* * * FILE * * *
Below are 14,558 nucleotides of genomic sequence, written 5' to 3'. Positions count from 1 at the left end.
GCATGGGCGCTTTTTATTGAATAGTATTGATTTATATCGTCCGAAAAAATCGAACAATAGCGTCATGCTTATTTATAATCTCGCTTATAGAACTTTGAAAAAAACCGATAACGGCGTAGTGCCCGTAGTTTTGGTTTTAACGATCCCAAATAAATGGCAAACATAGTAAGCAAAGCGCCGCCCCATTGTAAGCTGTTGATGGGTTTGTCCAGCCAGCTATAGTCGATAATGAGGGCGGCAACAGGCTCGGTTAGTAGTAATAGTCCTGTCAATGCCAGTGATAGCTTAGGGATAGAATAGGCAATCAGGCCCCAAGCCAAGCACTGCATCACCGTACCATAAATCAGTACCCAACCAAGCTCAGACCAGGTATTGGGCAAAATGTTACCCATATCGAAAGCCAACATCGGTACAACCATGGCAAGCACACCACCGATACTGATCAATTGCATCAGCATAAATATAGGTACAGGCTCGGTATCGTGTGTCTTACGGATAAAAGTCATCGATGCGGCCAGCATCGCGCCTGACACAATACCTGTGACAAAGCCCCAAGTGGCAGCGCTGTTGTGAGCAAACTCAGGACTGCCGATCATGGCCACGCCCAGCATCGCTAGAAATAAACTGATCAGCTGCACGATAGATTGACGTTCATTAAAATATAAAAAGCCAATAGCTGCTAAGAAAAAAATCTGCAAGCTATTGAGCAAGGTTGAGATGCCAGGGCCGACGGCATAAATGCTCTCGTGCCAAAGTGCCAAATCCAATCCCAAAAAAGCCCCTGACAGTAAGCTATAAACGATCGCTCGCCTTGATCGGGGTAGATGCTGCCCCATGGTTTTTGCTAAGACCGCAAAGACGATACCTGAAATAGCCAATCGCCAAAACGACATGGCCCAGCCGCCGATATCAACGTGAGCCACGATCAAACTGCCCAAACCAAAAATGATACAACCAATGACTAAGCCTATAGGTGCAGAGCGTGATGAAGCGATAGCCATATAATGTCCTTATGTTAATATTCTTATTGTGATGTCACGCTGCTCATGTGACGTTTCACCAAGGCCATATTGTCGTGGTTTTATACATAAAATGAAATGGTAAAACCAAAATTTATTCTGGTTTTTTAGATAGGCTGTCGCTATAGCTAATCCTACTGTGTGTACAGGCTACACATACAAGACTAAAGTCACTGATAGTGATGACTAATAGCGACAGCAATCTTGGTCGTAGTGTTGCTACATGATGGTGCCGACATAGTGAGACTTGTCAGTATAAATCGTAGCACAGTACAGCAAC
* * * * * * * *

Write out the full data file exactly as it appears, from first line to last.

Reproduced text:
Below are 14,558 nucleotides of genomic sequence, written 5' to 3'. Positions count from 1 at the left end.
GCATGGGCGCTTTTTATTGAATAGTATTGATTTATATCGTCCGAAAAAATCGAACAATAGCGTCATGCTTATTTATAATCTCGCTTATAGAACTTTGAAAAAAACCGATAACGGCGTAGTGCCCGTAGTTTTGGTTTTAACGATCCCAAATAAATGGCAAACATAGTAAGCAAAGCGCCGCCCCATTGTAAGCTGTTGATGGGTTTGTCCAGCCAGCTATAGTCGATAATGAGGGCGGCAACAGGCTCGGTTAGTAGTAATAGTCCTGTCAATGCCAGTGATAGCTTAGGGATAGAATAGGCAATCAGGCCCCAAGCCAAGCACTGCATCACCGTACCATAAATCAGTACCCAACCAAGCTCAGACCAGGTATTGGGCAAAATGTTACCCATATCGAAAGCCAACATCGGTACAACCATGGCAAGCACACCACCGATACTGATCAATTGCATCAGCATAAATATAGGTACAGGCTCGGTATCGTGTGTCTTACGGATAAAAGTCATCGATGCGGCCAGCATCGCGCCTGACACAATACCTGTGACAAAGCCCCAAGTGGCAGCGCTGTTGTGAGCAAACTCAGGACTGCCGATCATGGCCACGCCCAGCATCGCTAGAAATAAACTGATCAGCTGCACGATAGATTGACGTTCATTAAAATATAAAAAGCCAATAGCTGCTAAGAAAAAAATCTGCAAGCTATTGAGCAAGGTTGAGATGCCAGGGCCGACGGCATAAATGCTCTCGTGCCAAAGTGCCAAATCCAATCCCAAAAAAGCCCCTGACAGTAAGCTATAAACGATCGCTCGCCTTGATCGGGGTAGATGCTGCCCCATGGTTTTTGCTAAGACCGCAAAGACGATACCTGAAATAGCCAATCGCCAAAACGACATGGCCCAGCCGCCGATATCAACGTGAGCCACGATCAAACTGCCCAAACCAAAAATGATACAACCAATGACTAAGCCTATAGGTGCAGAGCGTGATGAAGCGATAGCCATATAATGTCCTTATGTTAATATTCTTATTGTGATGTCACGCTGCTCATGTGACGTTTCACCAAGGCCATATTGTCGTGGTTTTATACATAAAATGAAATGGTAAAACCAAAATTTATTCTGGTTTTTTAGATAGGCTGTCGCTATAGCTAATCCTACTGTGTGTACAGGCTACACATACAAGACTAAAGTCACTGATAGTGATGACTAATAGCGACAGCAATCTTGGTCGTAGTGTTGCTACATGATGGTGCCGACATAGTGAGACTTGTCAGTATAAATCGTAGCACAGTACAGCAAC